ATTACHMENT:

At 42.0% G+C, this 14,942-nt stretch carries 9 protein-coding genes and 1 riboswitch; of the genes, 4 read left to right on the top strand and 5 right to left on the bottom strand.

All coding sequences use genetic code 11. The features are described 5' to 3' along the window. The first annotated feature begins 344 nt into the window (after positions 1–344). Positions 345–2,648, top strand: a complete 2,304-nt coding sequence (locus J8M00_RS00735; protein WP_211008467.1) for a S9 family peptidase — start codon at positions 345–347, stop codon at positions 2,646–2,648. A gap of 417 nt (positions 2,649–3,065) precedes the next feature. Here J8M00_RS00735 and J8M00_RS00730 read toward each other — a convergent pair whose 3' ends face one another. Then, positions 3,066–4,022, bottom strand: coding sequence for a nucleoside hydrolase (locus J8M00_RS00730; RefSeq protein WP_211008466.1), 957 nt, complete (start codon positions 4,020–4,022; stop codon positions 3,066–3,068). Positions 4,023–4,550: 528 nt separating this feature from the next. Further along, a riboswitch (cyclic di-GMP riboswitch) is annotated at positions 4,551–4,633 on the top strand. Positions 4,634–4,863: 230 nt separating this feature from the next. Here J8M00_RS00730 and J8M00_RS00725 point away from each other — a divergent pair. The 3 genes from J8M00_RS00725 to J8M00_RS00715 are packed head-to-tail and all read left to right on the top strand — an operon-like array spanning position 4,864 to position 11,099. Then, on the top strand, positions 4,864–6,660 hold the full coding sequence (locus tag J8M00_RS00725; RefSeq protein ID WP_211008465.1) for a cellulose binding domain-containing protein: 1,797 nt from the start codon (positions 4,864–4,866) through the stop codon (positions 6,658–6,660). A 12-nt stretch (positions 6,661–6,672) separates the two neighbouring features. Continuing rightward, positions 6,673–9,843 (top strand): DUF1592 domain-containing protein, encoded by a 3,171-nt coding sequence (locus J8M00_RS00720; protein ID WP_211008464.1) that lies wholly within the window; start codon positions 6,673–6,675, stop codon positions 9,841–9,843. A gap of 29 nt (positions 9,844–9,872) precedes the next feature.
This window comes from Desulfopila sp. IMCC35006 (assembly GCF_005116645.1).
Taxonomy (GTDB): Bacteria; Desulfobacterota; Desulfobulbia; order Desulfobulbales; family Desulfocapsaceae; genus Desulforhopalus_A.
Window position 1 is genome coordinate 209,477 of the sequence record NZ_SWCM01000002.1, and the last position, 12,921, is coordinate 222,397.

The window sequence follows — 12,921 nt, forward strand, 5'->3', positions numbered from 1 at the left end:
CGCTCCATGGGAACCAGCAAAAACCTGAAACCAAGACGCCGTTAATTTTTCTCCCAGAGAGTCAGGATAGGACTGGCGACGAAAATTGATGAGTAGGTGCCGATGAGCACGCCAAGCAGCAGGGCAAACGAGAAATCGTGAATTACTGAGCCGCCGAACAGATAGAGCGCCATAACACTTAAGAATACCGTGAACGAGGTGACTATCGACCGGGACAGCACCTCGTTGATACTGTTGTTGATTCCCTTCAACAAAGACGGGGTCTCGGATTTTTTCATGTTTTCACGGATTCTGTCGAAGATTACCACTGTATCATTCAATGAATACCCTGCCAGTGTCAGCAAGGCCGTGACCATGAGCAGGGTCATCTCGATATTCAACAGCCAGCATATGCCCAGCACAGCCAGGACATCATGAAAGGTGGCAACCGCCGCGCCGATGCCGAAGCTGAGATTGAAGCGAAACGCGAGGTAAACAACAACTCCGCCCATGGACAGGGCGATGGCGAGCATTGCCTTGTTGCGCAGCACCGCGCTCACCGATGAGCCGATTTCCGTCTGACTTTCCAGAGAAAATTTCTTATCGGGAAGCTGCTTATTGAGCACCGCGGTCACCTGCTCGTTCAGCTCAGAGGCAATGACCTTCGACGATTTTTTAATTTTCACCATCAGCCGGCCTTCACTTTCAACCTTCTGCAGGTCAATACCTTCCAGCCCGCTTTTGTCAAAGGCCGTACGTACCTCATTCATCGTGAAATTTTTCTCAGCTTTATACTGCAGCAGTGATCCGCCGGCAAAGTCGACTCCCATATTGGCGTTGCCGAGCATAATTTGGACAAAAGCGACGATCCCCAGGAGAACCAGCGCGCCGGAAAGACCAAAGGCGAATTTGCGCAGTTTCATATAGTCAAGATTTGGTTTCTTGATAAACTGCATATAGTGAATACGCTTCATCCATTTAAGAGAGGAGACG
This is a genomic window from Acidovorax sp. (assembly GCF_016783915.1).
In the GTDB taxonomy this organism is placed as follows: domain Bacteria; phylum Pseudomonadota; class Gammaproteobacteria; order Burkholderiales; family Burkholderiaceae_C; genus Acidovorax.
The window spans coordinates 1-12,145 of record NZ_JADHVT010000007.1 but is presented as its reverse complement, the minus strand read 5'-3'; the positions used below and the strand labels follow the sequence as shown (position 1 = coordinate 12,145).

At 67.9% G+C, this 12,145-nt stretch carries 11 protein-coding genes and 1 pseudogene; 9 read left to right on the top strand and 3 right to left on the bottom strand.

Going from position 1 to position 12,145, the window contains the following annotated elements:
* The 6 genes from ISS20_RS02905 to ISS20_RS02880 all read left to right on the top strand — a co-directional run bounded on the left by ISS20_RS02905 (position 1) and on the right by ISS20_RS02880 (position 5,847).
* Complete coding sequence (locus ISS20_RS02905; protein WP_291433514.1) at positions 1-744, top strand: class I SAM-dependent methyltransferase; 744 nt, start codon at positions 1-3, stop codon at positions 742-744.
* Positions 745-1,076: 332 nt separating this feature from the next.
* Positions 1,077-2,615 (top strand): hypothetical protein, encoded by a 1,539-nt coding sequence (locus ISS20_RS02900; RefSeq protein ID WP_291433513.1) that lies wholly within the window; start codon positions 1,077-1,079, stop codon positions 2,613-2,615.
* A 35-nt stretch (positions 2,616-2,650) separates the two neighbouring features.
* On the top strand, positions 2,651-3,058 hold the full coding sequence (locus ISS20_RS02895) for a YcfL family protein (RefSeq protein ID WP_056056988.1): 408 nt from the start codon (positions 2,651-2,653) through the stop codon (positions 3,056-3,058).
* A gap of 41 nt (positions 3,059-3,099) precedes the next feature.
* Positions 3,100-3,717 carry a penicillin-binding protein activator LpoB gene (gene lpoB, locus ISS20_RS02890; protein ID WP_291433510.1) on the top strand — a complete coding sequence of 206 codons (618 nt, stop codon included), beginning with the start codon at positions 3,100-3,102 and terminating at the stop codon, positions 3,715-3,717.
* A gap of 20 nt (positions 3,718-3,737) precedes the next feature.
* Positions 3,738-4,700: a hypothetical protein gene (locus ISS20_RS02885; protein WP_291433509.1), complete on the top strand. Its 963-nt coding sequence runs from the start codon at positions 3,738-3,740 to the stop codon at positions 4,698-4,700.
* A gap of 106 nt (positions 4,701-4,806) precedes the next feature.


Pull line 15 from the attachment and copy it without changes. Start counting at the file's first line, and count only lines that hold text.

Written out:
* Positions 745-1,076: 332 nt separating this feature from the next.